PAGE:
Sad is the day for any man when he becomes absolutely satisfied with the life he is living, the thoughts that he is thinking and the deeds that he is doing; when there ceases to be forever something larger which he seeks and knows he was meant and intended to do.

The only way to really know that God made us is to let God remake, regenerate us. The only way to be sure that God gave us our physical life is to let Him give us the spiritual life which shall declare for the physical life an adequate and worthy purpose.

All the mystery which surrounds life and pervades life is really one mystery. It is God. Called by His name, taken up into His being, it is filled with graciousness. It is not longer cold and hard; it is all warm and soft and palpitating. It is love. And of this personal mystery of love – of God – it is supremely true that only by reverence, only by the hiding of the eyes, can He be seen.

An optimist is a believer I the bet, and any man who believes that anything less than the best is the ultimate purpose of God, and so the ultimate possibility of God’s children, has no business to live upon the earth.

Bad will be the day for every man when he becomes absolutely contented with the life that he is living... when there is not forever beating at the doors of his soul some great desire to do something greater.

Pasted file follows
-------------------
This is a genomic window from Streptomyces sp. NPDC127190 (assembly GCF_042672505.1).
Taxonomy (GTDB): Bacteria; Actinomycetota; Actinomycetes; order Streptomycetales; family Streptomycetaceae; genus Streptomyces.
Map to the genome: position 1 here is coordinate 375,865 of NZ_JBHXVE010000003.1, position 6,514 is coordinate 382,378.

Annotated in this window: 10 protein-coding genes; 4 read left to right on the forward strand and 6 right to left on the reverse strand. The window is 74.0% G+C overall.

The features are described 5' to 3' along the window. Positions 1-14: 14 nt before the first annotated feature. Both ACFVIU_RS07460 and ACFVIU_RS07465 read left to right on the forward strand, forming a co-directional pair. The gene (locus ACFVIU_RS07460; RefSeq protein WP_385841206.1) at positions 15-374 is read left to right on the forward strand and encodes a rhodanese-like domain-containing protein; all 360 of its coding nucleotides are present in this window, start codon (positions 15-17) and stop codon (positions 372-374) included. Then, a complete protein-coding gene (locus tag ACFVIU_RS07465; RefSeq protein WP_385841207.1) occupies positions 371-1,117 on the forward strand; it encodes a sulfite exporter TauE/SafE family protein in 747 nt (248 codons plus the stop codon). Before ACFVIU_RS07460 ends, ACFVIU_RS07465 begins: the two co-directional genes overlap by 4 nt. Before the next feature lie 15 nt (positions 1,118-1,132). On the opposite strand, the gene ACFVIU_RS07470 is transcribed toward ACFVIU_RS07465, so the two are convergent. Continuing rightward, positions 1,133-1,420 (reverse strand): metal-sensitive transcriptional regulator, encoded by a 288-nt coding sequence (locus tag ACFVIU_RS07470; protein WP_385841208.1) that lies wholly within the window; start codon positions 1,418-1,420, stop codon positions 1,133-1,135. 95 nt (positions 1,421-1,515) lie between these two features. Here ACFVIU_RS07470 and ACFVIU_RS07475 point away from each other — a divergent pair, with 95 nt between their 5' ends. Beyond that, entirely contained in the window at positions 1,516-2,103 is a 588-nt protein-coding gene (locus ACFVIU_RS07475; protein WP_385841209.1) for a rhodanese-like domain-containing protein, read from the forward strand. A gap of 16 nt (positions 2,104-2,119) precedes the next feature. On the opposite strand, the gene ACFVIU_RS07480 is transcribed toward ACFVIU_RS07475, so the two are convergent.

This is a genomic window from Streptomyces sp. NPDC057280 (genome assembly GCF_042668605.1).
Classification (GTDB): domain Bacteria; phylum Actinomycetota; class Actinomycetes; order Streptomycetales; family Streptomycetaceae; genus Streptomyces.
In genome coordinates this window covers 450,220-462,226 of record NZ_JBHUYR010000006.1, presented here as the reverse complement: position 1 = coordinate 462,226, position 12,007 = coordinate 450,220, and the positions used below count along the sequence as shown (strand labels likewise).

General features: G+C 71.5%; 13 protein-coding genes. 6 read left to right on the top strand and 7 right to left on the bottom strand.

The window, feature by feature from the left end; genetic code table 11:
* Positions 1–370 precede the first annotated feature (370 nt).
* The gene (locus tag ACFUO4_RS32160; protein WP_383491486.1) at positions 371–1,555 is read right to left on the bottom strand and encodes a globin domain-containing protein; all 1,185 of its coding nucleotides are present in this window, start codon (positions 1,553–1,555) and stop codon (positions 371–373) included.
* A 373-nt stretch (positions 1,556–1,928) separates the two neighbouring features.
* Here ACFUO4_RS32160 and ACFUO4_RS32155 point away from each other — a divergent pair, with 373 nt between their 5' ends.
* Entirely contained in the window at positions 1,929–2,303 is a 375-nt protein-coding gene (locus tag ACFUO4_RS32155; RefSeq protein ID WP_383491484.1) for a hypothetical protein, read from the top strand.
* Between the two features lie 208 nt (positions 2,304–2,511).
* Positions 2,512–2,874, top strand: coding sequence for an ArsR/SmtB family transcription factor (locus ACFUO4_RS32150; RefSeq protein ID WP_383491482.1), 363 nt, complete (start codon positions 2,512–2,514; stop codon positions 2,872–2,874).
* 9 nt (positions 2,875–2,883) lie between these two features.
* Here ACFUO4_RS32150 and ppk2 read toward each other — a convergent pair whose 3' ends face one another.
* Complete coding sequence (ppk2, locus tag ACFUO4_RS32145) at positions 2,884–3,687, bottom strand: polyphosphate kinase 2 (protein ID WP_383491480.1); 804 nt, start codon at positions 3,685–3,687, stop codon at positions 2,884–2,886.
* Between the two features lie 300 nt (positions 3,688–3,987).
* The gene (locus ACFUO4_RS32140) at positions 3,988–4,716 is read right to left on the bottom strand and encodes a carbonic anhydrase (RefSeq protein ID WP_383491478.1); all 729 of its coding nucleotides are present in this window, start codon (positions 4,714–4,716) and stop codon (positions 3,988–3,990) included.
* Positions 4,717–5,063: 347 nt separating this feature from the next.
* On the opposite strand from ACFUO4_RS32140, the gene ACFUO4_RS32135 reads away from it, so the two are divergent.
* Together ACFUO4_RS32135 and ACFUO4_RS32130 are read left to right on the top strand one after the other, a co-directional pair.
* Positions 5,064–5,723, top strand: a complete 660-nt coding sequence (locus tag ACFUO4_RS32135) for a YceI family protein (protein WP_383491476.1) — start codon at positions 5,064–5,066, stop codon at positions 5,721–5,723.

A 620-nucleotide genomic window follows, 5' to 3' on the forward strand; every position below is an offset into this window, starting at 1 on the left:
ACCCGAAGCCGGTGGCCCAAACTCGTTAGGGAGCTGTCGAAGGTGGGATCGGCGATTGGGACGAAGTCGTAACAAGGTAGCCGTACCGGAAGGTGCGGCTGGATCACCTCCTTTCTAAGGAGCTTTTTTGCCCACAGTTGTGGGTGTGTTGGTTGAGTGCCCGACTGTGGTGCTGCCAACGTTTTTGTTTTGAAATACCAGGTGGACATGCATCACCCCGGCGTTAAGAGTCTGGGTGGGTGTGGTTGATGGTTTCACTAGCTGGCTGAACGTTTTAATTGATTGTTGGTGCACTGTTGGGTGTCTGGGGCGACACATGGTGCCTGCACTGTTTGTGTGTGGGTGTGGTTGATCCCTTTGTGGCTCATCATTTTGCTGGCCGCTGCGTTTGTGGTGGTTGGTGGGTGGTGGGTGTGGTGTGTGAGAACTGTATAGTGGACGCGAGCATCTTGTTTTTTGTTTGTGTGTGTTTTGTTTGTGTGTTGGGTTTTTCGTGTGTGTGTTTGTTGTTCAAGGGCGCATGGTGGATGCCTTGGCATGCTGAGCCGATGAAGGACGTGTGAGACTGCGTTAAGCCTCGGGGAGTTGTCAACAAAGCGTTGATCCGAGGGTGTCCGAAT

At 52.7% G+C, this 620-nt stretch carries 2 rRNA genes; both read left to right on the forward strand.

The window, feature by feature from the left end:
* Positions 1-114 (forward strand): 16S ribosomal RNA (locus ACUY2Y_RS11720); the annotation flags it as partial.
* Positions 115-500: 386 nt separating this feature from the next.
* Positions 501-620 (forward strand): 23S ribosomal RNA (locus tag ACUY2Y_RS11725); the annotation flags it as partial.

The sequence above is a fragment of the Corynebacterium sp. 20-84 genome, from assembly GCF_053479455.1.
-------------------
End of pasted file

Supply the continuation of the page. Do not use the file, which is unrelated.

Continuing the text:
Be such a man, and live such a life, that if every man were such as you, and every life a life like yours, this earth would be God’s paradise.

Do not pray for easy lives; pray to be stronger men. Do not pray for tasks equal to your powers; pray for power equal to your tasks.

The truest help we can render an afflicted man is not to take his burden from him, but to call out his best energy, that he may be able to bear the burden.

There is no life so humble that, if it be true and genuinely human and obedient to God, it may not hope to shed some of His light. There is no life so meager that the greatest and wisest of us can afford to despise it. We cannot know at what moment it may flash forth with the life of God.

A prayer in its simplest definition is merely a wish turned Godward.

Author Picture
First Name
Phillips
Last Name
Brooks
Birth Date
1835
Death Date
1893
Bio

American Episcopal Bishop of Massachusetts, Author, Lyricist of "O Little Town of Bethlehem"